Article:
SLIPKNOT Lays One Chapter to Rest With “The End, So Far”

Our Score

It’s been three years since Slipknot released their last album, “We Are Not Your Kind.” During that time, the world has been dealing with a crisis unlike any in recent history, and the music industry has arguably suffered the most. It has forced bands off the road and into quarantined introspection. And if one band has a patent on inner darkness, it’s inarguably Slipknot.

Slipknot’s new album “The End, So Far” is their most experimental album to date. It’s a 12-track album that clocks in at under 60 minutes and mixes the band’s trademark aggression and alternative influences. Look no further than the album opener for proof! The album starts with “Adderall,” an ambiental track that further pushes the band’s musical bounds. The band quickly follows up with the trio of “The Dying Song (Time to Sing),” “The Chapeltown Rag,” and “Yen,” the singles that warmed up our palate for what’s to come.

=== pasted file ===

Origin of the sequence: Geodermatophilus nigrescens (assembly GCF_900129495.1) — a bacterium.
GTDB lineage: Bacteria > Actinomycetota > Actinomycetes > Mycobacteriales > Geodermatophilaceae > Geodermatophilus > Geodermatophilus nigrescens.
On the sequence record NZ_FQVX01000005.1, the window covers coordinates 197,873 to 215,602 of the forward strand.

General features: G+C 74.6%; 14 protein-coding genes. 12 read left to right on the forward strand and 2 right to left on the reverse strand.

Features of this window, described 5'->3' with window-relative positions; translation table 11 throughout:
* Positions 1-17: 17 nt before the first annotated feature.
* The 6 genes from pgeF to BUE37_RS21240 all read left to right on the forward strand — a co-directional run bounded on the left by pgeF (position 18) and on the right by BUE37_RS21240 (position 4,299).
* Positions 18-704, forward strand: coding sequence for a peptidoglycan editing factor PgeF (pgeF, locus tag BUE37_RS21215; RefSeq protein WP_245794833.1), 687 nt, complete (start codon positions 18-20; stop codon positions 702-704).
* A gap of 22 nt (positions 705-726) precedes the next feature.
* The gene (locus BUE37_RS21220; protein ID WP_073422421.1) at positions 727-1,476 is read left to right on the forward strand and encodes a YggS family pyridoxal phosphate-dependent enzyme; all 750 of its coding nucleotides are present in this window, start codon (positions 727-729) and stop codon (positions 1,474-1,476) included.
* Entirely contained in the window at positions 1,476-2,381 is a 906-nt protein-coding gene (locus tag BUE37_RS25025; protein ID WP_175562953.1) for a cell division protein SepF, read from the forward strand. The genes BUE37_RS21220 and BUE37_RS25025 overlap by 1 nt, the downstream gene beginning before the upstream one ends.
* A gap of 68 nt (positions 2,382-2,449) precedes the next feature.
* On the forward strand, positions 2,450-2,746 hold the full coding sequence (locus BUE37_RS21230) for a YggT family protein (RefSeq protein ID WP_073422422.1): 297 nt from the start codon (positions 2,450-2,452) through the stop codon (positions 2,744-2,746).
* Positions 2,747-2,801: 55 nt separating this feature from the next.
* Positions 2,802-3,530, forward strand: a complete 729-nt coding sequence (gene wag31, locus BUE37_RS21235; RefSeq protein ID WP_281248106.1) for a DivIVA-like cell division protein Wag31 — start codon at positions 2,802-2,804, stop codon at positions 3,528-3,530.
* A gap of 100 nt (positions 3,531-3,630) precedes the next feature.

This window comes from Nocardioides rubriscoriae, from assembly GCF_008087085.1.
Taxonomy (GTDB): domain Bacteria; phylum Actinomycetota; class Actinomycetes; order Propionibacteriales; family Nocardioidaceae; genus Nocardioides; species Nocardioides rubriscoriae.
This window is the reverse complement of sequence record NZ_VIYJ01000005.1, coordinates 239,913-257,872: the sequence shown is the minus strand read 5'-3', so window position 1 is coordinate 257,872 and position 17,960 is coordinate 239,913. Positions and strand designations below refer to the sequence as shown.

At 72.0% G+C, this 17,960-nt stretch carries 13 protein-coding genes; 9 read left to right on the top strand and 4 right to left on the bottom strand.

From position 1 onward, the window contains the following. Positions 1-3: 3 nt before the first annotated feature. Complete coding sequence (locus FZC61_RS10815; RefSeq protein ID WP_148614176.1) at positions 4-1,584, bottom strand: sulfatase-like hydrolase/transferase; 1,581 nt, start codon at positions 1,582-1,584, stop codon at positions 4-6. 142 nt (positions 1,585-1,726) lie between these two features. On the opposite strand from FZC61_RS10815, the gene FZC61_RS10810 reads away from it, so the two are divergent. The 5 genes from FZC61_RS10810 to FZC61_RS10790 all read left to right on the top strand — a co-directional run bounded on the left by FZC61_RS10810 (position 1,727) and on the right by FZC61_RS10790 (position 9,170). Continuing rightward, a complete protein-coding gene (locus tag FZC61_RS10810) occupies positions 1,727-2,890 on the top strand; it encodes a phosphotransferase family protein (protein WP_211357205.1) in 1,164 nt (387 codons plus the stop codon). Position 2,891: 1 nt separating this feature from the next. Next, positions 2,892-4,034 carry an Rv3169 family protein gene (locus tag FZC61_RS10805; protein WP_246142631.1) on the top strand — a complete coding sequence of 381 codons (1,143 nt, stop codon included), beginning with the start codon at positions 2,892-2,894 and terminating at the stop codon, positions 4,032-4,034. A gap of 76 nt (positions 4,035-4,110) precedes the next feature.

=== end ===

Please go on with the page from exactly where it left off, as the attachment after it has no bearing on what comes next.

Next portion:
The rest of the album continues in this vein, with some heavier, slower, more introspective songs. A few tracks stand out as being particularly good, such as “Hivemind,” “Heirloom,” and “Medicine for the Dead,” showing Slipknot’s range and diversity as a band.

The album closer, “Finale,” is an eerie lament that rounds out the album. It’s a slower and somber track, with lyrics that hint at the finality that one may interpret as the end of the band, the world, or a lament of their own mortality. The song reflects the band’s darker influences and provides a fitting end to the album.

In terms of production, the album sounds massive and, at times, overwhelming. However, it perfectly complements the album’s experimental nature and overall vibe.

Overall, “The End, So Far” is an experimental and eclectic album that shows Slipknot’s range as a band. It’s an album that’s sure to please fans of their heavier material, as well as fans of their more alternative influences. While some may see it as an end of a beloved chapter of a beloved band’s career, others may see it as a fitting start of a new and exciting age of Slipknot.